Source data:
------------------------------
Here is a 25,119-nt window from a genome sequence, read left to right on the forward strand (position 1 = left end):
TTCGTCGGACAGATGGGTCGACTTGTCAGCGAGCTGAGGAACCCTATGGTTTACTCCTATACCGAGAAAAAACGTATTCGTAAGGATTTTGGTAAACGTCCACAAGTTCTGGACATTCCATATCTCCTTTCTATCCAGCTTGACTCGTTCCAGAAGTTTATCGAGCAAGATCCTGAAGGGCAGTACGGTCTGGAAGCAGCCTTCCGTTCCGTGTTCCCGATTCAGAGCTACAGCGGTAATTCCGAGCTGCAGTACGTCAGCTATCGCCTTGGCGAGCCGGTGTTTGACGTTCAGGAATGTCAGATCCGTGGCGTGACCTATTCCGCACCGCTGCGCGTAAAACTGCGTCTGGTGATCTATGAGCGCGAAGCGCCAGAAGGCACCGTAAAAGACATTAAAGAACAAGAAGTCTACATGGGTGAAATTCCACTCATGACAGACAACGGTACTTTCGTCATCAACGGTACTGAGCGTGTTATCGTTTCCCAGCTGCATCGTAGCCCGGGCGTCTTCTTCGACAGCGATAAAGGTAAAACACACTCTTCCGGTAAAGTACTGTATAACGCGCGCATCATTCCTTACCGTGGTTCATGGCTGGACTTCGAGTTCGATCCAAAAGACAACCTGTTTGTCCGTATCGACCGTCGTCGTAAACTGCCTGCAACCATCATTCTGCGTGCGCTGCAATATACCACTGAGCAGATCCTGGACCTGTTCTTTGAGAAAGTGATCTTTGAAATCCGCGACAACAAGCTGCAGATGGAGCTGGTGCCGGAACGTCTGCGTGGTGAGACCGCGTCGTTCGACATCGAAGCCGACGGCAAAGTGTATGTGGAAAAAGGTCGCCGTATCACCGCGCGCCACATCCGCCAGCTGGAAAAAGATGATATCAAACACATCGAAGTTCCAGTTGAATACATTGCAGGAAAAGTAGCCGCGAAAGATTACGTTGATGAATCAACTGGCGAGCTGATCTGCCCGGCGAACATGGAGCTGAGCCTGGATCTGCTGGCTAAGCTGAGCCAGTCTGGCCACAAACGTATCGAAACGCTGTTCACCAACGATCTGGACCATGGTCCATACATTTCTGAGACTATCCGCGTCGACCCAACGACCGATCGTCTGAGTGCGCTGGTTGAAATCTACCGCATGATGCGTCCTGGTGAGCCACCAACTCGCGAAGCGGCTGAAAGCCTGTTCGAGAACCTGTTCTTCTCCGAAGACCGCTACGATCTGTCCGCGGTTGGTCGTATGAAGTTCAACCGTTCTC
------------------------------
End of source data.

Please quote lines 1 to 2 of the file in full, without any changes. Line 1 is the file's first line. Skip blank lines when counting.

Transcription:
Here is a 25,119-nt window from a genome sequence, read left to right on the forward strand (position 1 = left end):
TTCGTCGGACAGATGGGTCGACTTGTCAGCGAGCTGAGGAACCCTATGGTTTACTCCTATACCGAGAAAAAACGTATTCGTAAGGATTTTGGTAAACGTCCACAAGTTCTGGACATTCCATATCTCCTTTCTATCCAGCTTGACTCGTTCCAGAAGTTTATCGAGCAAGATCCTGAAGGGCAGTACGGTCTGGAAGCAGCCTTCCGTTCCGTGTTCCCGATTCAGAGCTACAGCGGTAATTCCGAGCTGCAGTACGTCAGCTATCGCCTTGGCGAGCCGGTGTTTGACGTTCAGGAATGTCAGATCCGTGGCGTGACCTATTCCGCACCGCTGCGCGTAAAACTGCGTCTGGTGATCTATGAGCGCGAAGCGCCAGAAGGCACCGTAAAAGACATTAAAGAACAAGAAGTCTACATGGGTGAAATTCCACTCATGACAGACAACGGTACTTTCGTCATCAACGGTACTGAGCGTGTTATCGTTTCCCAGCTGCATCGTAGCCCGGGCGTCTTCTTCGACAGCGATAAAGGTAAAACACACTCTTCCGGTAAAGTACTGTATAACGCGCGCATCATTCCTTACCGTGGTTCATGGCTGGACTTCGAGTTCGATCCAAAAGACAACCTGTTTGTCCGTATCGACCGTCGTCGTAAACTGCCTGCAACCATCATTCTGCGTGCGCTGCAATATACCACTGAGCAGATCCTGGACCTGTTCTTTGAGAAAGTGATCTTTGAAATCCGCGACAACAAGCTGCAGATGGAGCTGGTGCCGGAACGTCTGCGTGGTGAGACCGCGTCGTTCGACATCGAAGCCGACGGCAAAGTGTATGTGGAAAAAGGTCGCCGTATCACCGCGCGCCACATCCGCCAGCTGGAAAAAGATGATATCAAACACATCGAAGTTCCAGTTGAATACATTGCAGGAAAAGTAGCCGCGAAAGATTACGTTGATGAATCAACTGGCGAGCTGATCTGCCCGGCGAACATGGAGCTGAGCCTGGATCTGCTGGCTAAGCTGAGCCAGTCTGGCCACAAACGTATCGAAACGCTGTTCACCAACGATCTGGACCATGGTCCATACATTTCTGAGACTATCCGCGTCGACCCAACGACCGATCGTCTGAGTGCGCTGGTTGAAATCTACCGCATGATGCGTCCTGGTGAGCCACCAACTCGCGAAGCGGCTGAAAGCCTGTTCGAGAACCTGTTCTTCTCCGAAGACCGCTACGATCTGTCCGCGGTTGGTCGTATGAAGTTCAACCGTTCTC